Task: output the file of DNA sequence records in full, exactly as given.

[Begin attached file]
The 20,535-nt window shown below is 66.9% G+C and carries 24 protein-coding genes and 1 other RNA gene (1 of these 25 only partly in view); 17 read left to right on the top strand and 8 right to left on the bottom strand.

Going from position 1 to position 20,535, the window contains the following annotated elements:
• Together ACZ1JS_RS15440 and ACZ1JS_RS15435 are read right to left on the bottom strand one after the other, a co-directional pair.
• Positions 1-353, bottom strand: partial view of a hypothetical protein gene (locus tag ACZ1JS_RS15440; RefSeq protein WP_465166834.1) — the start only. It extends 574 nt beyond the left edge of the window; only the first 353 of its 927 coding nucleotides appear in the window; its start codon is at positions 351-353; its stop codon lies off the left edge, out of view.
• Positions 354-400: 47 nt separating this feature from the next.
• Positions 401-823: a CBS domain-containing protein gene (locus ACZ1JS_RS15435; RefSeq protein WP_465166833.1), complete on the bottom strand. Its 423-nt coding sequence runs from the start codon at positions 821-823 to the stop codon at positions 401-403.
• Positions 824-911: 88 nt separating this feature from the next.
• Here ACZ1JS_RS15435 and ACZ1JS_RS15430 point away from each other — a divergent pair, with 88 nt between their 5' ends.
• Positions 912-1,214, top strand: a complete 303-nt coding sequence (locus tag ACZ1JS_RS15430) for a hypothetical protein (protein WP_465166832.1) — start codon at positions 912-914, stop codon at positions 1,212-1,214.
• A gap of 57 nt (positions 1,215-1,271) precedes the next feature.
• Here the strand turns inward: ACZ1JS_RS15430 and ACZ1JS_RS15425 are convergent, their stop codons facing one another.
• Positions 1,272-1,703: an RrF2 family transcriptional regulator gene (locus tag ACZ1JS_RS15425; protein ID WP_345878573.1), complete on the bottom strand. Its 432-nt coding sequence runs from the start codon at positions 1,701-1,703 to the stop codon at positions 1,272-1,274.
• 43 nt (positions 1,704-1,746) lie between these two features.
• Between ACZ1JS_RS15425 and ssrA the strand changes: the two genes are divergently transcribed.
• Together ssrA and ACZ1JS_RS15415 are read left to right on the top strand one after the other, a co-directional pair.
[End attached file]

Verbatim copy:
The 20,535-nt window shown below is 66.9% G+C and carries 24 protein-coding genes and 1 other RNA gene (1 of these 25 only partly in view); 17 read left to right on the top strand and 8 right to left on the bottom strand.

Going from position 1 to position 20,535, the window contains the following annotated elements:
• Together ACZ1JS_RS15440 and ACZ1JS_RS15435 are read right to left on the bottom strand one after the other, a co-directional pair.
• Positions 1-353, bottom strand: partial view of a hypothetical protein gene (locus tag ACZ1JS_RS15440; RefSeq protein WP_465166834.1) — the start only. It extends 574 nt beyond the left edge of the window; only the first 353 of its 927 coding nucleotides appear in the window; its start codon is at positions 351-353; its stop codon lies off the left edge, out of view.
• Positions 354-400: 47 nt separating this feature from the next.
• Positions 401-823: a CBS domain-containing protein gene (locus ACZ1JS_RS15435; RefSeq protein WP_465166833.1), complete on the bottom strand. Its 423-nt coding sequence runs from the start codon at positions 821-823 to the stop codon at positions 401-403.
• Positions 824-911: 88 nt separating this feature from the next.
• Here ACZ1JS_RS15435 and ACZ1JS_RS15430 point away from each other — a divergent pair, with 88 nt between their 5' ends.
• Positions 912-1,214, top strand: a complete 303-nt coding sequence (locus tag ACZ1JS_RS15430) for a hypothetical protein (protein WP_465166832.1) — start codon at positions 912-914, stop codon at positions 1,212-1,214.
• A gap of 57 nt (positions 1,215-1,271) precedes the next feature.
• Here the strand turns inward: ACZ1JS_RS15430 and ACZ1JS_RS15425 are convergent, their stop codons facing one another.
• Positions 1,272-1,703: an RrF2 family transcriptional regulator gene (locus tag ACZ1JS_RS15425; protein ID WP_345878573.1), complete on the bottom strand. Its 432-nt coding sequence runs from the start codon at positions 1,701-1,703 to the stop codon at positions 1,272-1,274.
• 43 nt (positions 1,704-1,746) lie between these two features.
• Between ACZ1JS_RS15425 and ssrA the strand changes: the two genes are divergently transcribed.
• Together ssrA and ACZ1JS_RS15415 are read left to right on the top strand one after the other, a co-directional pair.